According to a study on the 2011 Vision K-20 Initiative, the U.S. is not making progress toward educational technology benchmarks, particularly helping schools meet students' individual needs and providing authentic assessment tools. Source: Software and Information Industry Association
School administrators are faced with a wide variety of choices and a huge market when it comes to products and technology. According to a report issued in March by market research firm Compass Intelligence, school districts spend over $18 billion annually on IT-related purchases, and the market is projected to grow to nearly $21 billion by 2015.
Administrators shouldn't only look outside their districts for something new when researching possible products or technology to purchase; solutions can sometimes be found in unexpected places. "When we get a request to purchase something new, such as curriculum software, we do a thorough examination of what we already have to make sure we don't duplicate functionality," says Roderick Matthews, director of information technology in the Recovery School District in New Orleans.
81 percent of administrators said their districts were adequately teaching students about Internet safety, but just 51 percent of teachers said so. SOURCE: National Cyber Security Alliance and Microsoft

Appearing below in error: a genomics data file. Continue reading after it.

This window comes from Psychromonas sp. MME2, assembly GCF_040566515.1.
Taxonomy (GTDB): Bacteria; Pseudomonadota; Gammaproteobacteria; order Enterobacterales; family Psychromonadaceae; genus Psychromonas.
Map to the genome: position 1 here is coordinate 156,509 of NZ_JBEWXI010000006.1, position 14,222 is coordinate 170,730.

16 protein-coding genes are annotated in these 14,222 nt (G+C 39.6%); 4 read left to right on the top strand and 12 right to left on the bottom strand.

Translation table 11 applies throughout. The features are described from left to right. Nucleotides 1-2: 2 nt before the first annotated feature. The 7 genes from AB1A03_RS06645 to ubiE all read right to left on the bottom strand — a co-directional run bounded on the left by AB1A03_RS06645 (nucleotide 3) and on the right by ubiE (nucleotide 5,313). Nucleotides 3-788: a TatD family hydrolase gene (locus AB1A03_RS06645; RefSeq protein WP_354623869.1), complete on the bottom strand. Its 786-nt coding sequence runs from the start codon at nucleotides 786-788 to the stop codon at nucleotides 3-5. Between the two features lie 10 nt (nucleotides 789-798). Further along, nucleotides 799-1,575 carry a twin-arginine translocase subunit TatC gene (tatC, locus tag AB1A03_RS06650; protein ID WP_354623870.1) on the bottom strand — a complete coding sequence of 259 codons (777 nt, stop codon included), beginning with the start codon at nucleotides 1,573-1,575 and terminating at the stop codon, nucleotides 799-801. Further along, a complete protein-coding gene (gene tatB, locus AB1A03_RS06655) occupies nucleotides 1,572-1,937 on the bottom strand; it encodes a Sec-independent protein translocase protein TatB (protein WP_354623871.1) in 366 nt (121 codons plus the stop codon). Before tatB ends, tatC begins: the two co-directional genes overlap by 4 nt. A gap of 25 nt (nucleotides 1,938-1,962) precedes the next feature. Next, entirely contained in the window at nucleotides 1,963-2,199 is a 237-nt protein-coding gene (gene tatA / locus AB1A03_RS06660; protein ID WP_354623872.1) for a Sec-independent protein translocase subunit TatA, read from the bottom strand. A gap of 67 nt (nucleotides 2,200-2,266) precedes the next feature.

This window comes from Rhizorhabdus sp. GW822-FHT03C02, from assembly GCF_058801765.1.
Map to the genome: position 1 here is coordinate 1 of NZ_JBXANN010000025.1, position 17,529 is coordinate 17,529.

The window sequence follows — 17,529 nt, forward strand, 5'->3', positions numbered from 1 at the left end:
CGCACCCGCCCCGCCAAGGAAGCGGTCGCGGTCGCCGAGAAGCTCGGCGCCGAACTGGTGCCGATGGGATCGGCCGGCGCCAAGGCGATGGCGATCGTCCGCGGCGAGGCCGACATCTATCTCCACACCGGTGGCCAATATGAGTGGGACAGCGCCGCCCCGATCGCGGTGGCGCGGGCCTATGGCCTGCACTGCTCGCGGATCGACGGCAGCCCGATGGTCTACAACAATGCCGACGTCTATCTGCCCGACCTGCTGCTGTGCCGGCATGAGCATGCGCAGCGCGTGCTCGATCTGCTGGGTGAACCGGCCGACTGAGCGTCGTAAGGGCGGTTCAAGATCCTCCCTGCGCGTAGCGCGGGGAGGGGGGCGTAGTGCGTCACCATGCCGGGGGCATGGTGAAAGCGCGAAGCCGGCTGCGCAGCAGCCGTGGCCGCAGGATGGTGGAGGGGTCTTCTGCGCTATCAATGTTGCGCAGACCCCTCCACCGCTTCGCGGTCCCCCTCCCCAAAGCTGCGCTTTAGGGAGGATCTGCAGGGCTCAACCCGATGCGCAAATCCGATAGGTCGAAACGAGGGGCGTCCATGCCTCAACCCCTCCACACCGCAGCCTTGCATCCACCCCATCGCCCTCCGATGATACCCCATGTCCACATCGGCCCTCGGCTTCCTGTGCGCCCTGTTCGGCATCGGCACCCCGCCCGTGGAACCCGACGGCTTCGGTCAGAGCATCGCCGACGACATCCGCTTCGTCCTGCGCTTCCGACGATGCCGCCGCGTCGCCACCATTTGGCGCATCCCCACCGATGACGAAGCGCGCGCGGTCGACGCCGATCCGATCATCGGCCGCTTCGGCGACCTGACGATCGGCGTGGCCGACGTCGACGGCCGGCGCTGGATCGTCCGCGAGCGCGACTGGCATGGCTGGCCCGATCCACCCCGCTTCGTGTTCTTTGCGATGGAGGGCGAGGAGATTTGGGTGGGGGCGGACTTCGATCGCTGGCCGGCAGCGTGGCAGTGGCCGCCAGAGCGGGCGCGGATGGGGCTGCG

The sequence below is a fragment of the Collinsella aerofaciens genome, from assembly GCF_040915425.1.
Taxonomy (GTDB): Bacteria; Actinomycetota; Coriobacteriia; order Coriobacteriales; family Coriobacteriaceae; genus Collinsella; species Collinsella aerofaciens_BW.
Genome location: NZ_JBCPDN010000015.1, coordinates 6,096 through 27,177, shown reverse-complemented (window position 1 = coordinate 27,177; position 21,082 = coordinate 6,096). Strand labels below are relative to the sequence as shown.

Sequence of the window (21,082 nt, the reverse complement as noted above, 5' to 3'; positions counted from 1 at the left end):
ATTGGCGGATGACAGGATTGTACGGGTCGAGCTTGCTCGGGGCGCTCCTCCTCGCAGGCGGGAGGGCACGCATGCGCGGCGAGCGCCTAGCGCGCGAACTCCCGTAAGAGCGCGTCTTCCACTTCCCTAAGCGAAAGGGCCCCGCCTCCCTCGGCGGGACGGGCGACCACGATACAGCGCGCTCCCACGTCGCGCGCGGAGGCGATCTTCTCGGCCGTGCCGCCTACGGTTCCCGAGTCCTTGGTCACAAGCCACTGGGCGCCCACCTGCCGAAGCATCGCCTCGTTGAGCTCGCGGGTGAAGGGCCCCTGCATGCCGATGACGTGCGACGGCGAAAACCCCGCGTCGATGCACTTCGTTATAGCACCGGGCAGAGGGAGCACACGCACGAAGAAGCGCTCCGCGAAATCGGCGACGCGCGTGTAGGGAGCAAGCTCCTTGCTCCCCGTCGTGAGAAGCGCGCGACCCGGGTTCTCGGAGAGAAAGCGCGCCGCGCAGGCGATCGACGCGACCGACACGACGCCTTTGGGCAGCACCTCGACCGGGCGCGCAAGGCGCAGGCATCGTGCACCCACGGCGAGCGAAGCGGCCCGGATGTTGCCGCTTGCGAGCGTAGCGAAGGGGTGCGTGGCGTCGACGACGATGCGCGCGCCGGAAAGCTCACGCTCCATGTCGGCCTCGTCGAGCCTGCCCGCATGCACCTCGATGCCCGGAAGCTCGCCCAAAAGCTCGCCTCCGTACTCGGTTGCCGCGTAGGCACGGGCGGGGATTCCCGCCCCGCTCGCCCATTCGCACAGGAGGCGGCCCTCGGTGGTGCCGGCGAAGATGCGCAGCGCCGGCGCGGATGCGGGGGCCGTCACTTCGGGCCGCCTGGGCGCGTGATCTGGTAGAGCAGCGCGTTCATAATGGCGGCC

I like the name of Maine's 2002 pioneering one-to-one program, the Maine Learning Technology Initiative (MLTI). It has the word "learning" in it, and that's exactly what it takes from many players to implement the approximately 3,000 one-to-one programs across the nation and to make them successful.
Netbooks were the subject of a lot of attention in education about two years ago; many saw these inexpensive, compact versions of laptops as the devices that would finally enable one-to-one computing to become commonplace in K12. Today, even though new devices have appeared—namely, tablets like the iPad—and taken much of the spotlight in the discussion, netbooks remain a viable and inexpensive option for creating a one-to-one program.
A new survey from PBS and Grunwald Associates found that 97 percent of teachers said they used digital media in the classroom in 2010, and 78 percent used DVDs. However, 76 percent said they now downloaded or streamed content online, up from just 55 percent in 2007.
While most schools are under increasing pressure to improve the STEM education of their students, finding more effective—and cost-effective—ways to teach science concepts can be a challenging task. But as with many dilemmas in education, the right technology, when properly implemented, can be a big part of a successful strategy.
How times have changed! Eight years ago this month, products on this page included early software for online instruction, a guide for the Mac OS X Jaguar operating system—known today as Snow Leopard—and a pre-cloud computing file saving system.
Educators learned about the latest trends and products on the market at the annual Florida Education Technology Conference (FETC), held in February in Orlando. Just as the Consumer Electronics Show proclaimed 2011 as the "Year of the Tablet PC," FETC indicated that this year will be known for the arrival of tablets designed for education.